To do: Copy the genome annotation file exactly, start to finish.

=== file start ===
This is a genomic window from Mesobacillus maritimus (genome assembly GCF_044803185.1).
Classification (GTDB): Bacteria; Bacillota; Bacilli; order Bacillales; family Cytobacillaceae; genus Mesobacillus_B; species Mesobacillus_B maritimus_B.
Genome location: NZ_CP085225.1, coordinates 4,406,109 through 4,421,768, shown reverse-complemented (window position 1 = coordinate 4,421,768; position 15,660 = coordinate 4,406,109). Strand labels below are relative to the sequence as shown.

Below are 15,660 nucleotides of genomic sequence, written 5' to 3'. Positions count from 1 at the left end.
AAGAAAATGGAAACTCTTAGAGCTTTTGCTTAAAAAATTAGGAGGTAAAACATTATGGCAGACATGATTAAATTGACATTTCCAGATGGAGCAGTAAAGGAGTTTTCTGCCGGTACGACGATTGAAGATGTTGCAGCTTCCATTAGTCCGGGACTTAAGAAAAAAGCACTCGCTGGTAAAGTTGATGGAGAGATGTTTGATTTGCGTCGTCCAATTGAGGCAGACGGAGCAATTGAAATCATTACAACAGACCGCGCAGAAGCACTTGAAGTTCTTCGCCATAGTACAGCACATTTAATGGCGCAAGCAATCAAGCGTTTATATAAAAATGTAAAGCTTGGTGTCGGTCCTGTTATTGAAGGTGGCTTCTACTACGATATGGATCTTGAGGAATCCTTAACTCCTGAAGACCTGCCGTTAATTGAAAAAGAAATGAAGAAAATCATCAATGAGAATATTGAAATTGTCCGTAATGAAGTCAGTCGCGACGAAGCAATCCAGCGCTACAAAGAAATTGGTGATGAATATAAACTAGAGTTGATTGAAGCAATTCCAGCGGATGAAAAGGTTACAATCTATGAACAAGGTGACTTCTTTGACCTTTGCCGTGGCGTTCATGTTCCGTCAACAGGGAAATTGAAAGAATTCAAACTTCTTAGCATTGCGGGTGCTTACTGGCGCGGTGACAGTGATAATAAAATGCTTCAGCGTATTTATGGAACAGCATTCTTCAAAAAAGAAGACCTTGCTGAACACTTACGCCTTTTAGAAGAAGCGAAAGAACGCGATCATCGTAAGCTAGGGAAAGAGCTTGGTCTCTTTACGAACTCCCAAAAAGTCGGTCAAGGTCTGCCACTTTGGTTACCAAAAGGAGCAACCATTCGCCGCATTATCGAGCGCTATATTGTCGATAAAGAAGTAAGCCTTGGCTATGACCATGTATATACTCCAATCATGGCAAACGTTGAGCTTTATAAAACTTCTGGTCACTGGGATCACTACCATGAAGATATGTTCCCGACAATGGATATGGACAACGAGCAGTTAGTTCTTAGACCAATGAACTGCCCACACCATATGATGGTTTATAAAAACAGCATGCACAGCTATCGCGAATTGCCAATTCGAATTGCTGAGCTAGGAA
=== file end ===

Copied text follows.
This is a genomic window from Mesobacillus maritimus (genome assembly GCF_044803185.1).
Classification (GTDB): Bacteria; Bacillota; Bacilli; order Bacillales; family Cytobacillaceae; genus Mesobacillus_B; species Mesobacillus_B maritimus_B.
Genome location: NZ_CP085225.1, coordinates 4,406,109 through 4,421,768, shown reverse-complemented (window position 1 = coordinate 4,421,768; position 15,660 = coordinate 4,406,109). Strand labels below are relative to the sequence as shown.

Below are 15,660 nucleotides of genomic sequence, written 5' to 3'. Positions count from 1 at the left end.
AAGAAAATGGAAACTCTTAGAGCTTTTGCTTAAAAAATTAGGAGGTAAAACATTATGGCAGACATGATTAAATTGACATTTCCAGATGGAGCAGTAAAGGAGTTTTCTGCCGGTACGACGATTGAAGATGTTGCAGCTTCCATTAGTCCGGGACTTAAGAAAAAAGCACTCGCTGGTAAAGTTGATGGAGAGATGTTTGATTTGCGTCGTCCAATTGAGGCAGACGGAGCAATTGAAATCATTACAACAGACCGCGCAGAAGCACTTGAAGTTCTTCGCCATAGTACAGCACATTTAATGGCGCAAGCAATCAAGCGTTTATATAAAAATGTAAAGCTTGGTGTCGGTCCTGTTATTGAAGGTGGCTTCTACTACGATATGGATCTTGAGGAATCCTTAACTCCTGAAGACCTGCCGTTAATTGAAAAAGAAATGAAGAAAATCATCAATGAGAATATTGAAATTGTCCGTAATGAAGTCAGTCGCGACGAAGCAATCCAGCGCTACAAAGAAATTGGTGATGAATATAAACTAGAGTTGATTGAAGCAATTCCAGCGGATGAAAAGGTTACAATCTATGAACAAGGTGACTTCTTTGACCTTTGCCGTGGCGTTCATGTTCCGTCAACAGGGAAATTGAAAGAATTCAAACTTCTTAGCATTGCGGGTGCTTACTGGCGCGGTGACAGTGATAATAAAATGCTTCAGCGTATTTATGGAACAGCATTCTTCAAAAAAGAAGACCTTGCTGAACACTTACGCCTTTTAGAAGAAGCGAAAGAACGCGATCATCGTAAGCTAGGGAAAGAGCTTGGTCTCTTTACGAACTCCCAAAAAGTCGGTCAAGGTCTGCCACTTTGGTTACCAAAAGGAGCAACCATTCGCCGCATTATCGAGCGCTATATTGTCGATAAAGAAGTAAGCCTTGGCTATGACCATGTATATACTCCAATCATGGCAAACGTTGAGCTTTATAAAACTTCTGGTCACTGGGATCACTACCATGAAGATATGTTCCCGACAATGGATATGGACAACGAGCAGTTAGTTCTTAGACCAATGAACTGCCCACACCATATGATGGTTTATAAAAACAGCATGCACAGCTATCGCGAATTGCCAATTCGAATTGCTGAGCTAGGAA